Google shows off Spotify-threatening new music service, enhanced search, amazing photo editing and Apple-crushing maps

Google shows off Spotify-threatening new music service, enhanced search, amazing photo editing and Apple-crushing maps

Yesterday’s Google I/O 2013 saw a ton of Google geeks doing what comes naturally to them, with some fascinating new technology being introduced – read on for the highlights, and to see the full video.

Google Play Music All Access

google-io-keynote-speech

Google looks set to give Spotify a punch on the hooter, with their streaming music service using the company’s smartypants search technology to offer you new music and recommendations from Google’s expert music team.

If a song comes up you don’t like, a single swipe will see it banished from your player forever.

The service combines tracks from your personal library with the millions of tunes available in Google Play Music, and you can also create personalised radio stations from your favourite songs or artists, or explore by genre.

It’s competitively priced too, at only $9.99 a month after a 30 day free trial, or a bargain $7.99 a month if you sign up before June 30.

It’s “radio without rules,” said Google’s Chris Yerga.

Google+ Photo Tools

Google shows off Spotify-threatening new music service, enhanced search, amazing photo editing and Apple-crushing maps

Google has thrown down a veritable shedload of free editing tools, making it easier for folks to snap, edit, share and store their images – and hopefully encourage more people to use their Google + service.

The technology demo’d was impressive: Highlight automatically rummages through your photo collection and lobs out anything that ‘s blurry or badly exposed. Landmarks can be identified and tagged, as can friends and family.

The ‘auto enhance’ feature automatically soups up any image, removing noise, correcting dodgy exposures and giving any faces it finds a beauty-spa treatment, with a subtle skin softening feature smoothing out wrinkles and blemishes.

“Auto-awesome” comes close to living up to its name, identifying pictures taken in a series and amalgamating all the best bits to make one uber-shot.

 

The software also makes it easy to string a photos together to create trendy animated GIFs, and there’s support for HDR shots and creating panoramas – plus 15GB of free storage for your masterpieces.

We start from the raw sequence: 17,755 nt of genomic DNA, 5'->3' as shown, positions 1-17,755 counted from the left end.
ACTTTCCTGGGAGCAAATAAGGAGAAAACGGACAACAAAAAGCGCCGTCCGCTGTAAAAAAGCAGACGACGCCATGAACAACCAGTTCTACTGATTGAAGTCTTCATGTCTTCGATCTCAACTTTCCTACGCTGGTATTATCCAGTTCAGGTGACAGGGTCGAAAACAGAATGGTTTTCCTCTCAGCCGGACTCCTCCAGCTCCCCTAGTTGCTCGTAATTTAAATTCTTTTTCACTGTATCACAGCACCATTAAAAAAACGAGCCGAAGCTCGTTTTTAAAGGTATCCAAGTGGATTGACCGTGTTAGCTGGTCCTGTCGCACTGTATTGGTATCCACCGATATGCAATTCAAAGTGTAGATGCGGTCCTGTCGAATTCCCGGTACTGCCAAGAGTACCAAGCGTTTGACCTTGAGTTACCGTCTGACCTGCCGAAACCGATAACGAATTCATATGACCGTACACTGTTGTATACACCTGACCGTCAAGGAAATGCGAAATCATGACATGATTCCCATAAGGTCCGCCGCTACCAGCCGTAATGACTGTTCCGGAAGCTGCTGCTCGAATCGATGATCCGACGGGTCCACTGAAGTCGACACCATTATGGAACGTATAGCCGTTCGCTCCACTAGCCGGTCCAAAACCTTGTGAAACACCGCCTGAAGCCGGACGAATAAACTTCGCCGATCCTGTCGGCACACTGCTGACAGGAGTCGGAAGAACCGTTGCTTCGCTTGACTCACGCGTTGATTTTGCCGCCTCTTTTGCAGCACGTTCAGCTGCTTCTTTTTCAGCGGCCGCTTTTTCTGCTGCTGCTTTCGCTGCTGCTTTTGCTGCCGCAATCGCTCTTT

Google Now

Google shows off Spotify-threatening new music service, enhanced search, amazing photo editing and Apple-crushing maps

We’re already immense fans of Google Now and its almost spooky ability to predict what you’re interested in, and the company has put a lot of work in to try and get even better at anticipating what your next question will be.

As shown off in the demo, if you search (by voice or text)  for the population of a country, you’ll also get information about how that population ranks with other countries that it’s often compared with.

The optional Google Search trial will also bring your email and calendar into search results, and you can compose emails or schedule reminders directly from the search bar.

Google shows off Spotify-threatening new music service, enhanced search, amazing photo editing and Apple-crushing maps

Maps

Rebuilt from “the ground up,”  Google Maps now lets you see sunsets and clouds hovering over the globe in real time, and you can zoom out to see world as a blue marble in the Milky Way.

A tailored map is created for each search, incorporating related locations, reviews, recommendations and local offers, with the technology learning your interests the more you use it.

http://maps.google.com/preview/

Larry Page

Google shows off Spotify-threatening new music service, enhanced search, amazing photo editing and Apple-crushing maps

Perhaps the best part of the presentation was Page’s appearance at the end of the keynote, where he gave a passionate speech and took part in a lengthy question and answer session.

Battling bravely with vocal chord ailments, this was stirring stuff, with Page speaking eloquently, thoughtfully and candidly.

“Technology should do the hard work so that people can get on with doing the things that make them happiest in life,” he said.

See the whole presentation here:

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